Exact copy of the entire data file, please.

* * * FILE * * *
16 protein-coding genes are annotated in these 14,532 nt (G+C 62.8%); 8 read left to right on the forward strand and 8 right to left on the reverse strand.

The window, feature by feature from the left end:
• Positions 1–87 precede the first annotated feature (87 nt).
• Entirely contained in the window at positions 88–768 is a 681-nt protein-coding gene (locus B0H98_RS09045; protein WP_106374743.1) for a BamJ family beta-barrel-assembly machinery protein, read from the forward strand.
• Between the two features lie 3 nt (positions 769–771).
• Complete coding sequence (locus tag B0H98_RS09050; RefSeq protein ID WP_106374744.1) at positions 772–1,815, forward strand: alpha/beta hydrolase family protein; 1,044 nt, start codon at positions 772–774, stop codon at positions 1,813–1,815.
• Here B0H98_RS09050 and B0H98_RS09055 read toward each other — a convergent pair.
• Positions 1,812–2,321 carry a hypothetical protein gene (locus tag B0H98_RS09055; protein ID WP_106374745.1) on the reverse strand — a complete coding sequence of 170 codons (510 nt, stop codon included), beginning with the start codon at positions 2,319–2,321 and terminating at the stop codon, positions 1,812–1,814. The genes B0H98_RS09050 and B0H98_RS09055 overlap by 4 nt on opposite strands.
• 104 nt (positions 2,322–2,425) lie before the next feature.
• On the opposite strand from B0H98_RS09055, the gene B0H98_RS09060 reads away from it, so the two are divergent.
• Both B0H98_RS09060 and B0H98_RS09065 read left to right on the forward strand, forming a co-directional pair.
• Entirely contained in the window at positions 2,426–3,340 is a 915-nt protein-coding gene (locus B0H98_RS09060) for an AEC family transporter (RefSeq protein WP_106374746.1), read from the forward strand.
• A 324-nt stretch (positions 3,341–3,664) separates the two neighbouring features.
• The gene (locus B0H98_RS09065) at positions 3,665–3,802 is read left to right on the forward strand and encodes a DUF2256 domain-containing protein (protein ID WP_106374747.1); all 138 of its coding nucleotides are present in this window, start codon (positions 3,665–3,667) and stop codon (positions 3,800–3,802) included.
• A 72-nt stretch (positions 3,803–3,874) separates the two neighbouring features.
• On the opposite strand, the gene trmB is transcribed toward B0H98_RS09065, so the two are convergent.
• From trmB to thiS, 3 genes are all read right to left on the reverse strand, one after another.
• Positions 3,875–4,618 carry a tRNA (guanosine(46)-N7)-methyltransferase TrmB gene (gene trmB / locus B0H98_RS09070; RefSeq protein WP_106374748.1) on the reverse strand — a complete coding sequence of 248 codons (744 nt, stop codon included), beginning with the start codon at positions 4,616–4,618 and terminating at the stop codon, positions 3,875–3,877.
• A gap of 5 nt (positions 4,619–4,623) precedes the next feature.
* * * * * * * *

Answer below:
16 protein-coding genes are annotated in these 14,532 nt (G+C 62.8%); 8 read left to right on the forward strand and 8 right to left on the reverse strand.

The window, feature by feature from the left end:
• Positions 1–87 precede the first annotated feature (87 nt).
• Entirely contained in the window at positions 88–768 is a 681-nt protein-coding gene (locus B0H98_RS09045; protein WP_106374743.1) for a BamJ family beta-barrel-assembly machinery protein, read from the forward strand.
• Between the two features lie 3 nt (positions 769–771).
• Complete coding sequence (locus tag B0H98_RS09050; RefSeq protein ID WP_106374744.1) at positions 772–1,815, forward strand: alpha/beta hydrolase family protein; 1,044 nt, start codon at positions 772–774, stop codon at positions 1,813–1,815.
• Here B0H98_RS09050 and B0H98_RS09055 read toward each other — a convergent pair.
• Positions 1,812–2,321 carry a hypothetical protein gene (locus tag B0H98_RS09055; protein ID WP_106374745.1) on the reverse strand — a complete coding sequence of 170 codons (510 nt, stop codon included), beginning with the start codon at positions 2,319–2,321 and terminating at the stop codon, positions 1,812–1,814. The genes B0H98_RS09050 and B0H98_RS09055 overlap by 4 nt on opposite strands.
• 104 nt (positions 2,322–2,425) lie before the next feature.
• On the opposite strand from B0H98_RS09055, the gene B0H98_RS09060 reads away from it, so the two are divergent.
• Both B0H98_RS09060 and B0H98_RS09065 read left to right on the forward strand, forming a co-directional pair.
• Entirely contained in the window at positions 2,426–3,340 is a 915-nt protein-coding gene (locus B0H98_RS09060) for an AEC family transporter (RefSeq protein WP_106374746.1), read from the forward strand.
• A 324-nt stretch (positions 3,341–3,664) separates the two neighbouring features.
• The gene (locus B0H98_RS09065) at positions 3,665–3,802 is read left to right on the forward strand and encodes a DUF2256 domain-containing protein (protein ID WP_106374747.1); all 138 of its coding nucleotides are present in this window, start codon (positions 3,665–3,667) and stop codon (positions 3,800–3,802) included.
• A 72-nt stretch (positions 3,803–3,874) separates the two neighbouring features.
• On the opposite strand, the gene trmB is transcribed toward B0H98_RS09065, so the two are convergent.
• From trmB to thiS, 3 genes are all read right to left on the reverse strand, one after another.
• Positions 3,875–4,618 carry a tRNA (guanosine(46)-N7)-methyltransferase TrmB gene (gene trmB / locus B0H98_RS09070; RefSeq protein WP_106374748.1) on the reverse strand — a complete coding sequence of 248 codons (744 nt, stop codon included), beginning with the start codon at positions 4,616–4,618 and terminating at the stop codon, positions 3,875–3,877.
• A gap of 5 nt (positions 4,619–4,623) precedes the next feature.